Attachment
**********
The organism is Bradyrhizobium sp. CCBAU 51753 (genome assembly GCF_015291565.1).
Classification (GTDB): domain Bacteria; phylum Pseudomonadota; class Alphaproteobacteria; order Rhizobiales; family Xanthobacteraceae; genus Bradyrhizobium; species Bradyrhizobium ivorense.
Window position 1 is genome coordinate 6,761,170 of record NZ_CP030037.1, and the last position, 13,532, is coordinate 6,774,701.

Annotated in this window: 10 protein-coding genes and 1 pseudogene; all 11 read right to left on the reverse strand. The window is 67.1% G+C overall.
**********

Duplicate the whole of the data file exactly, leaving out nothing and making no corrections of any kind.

The organism is Bradyrhizobium sp. CCBAU 51753 (genome assembly GCF_015291565.1).
Classification (GTDB): domain Bacteria; phylum Pseudomonadota; class Alphaproteobacteria; order Rhizobiales; family Xanthobacteraceae; genus Bradyrhizobium; species Bradyrhizobium ivorense.
Window position 1 is genome coordinate 6,761,170 of record NZ_CP030037.1, and the last position, 13,532, is coordinate 6,774,701.

Annotated in this window: 10 protein-coding genes and 1 pseudogene; all 11 read right to left on the reverse strand. The window is 67.1% G+C overall.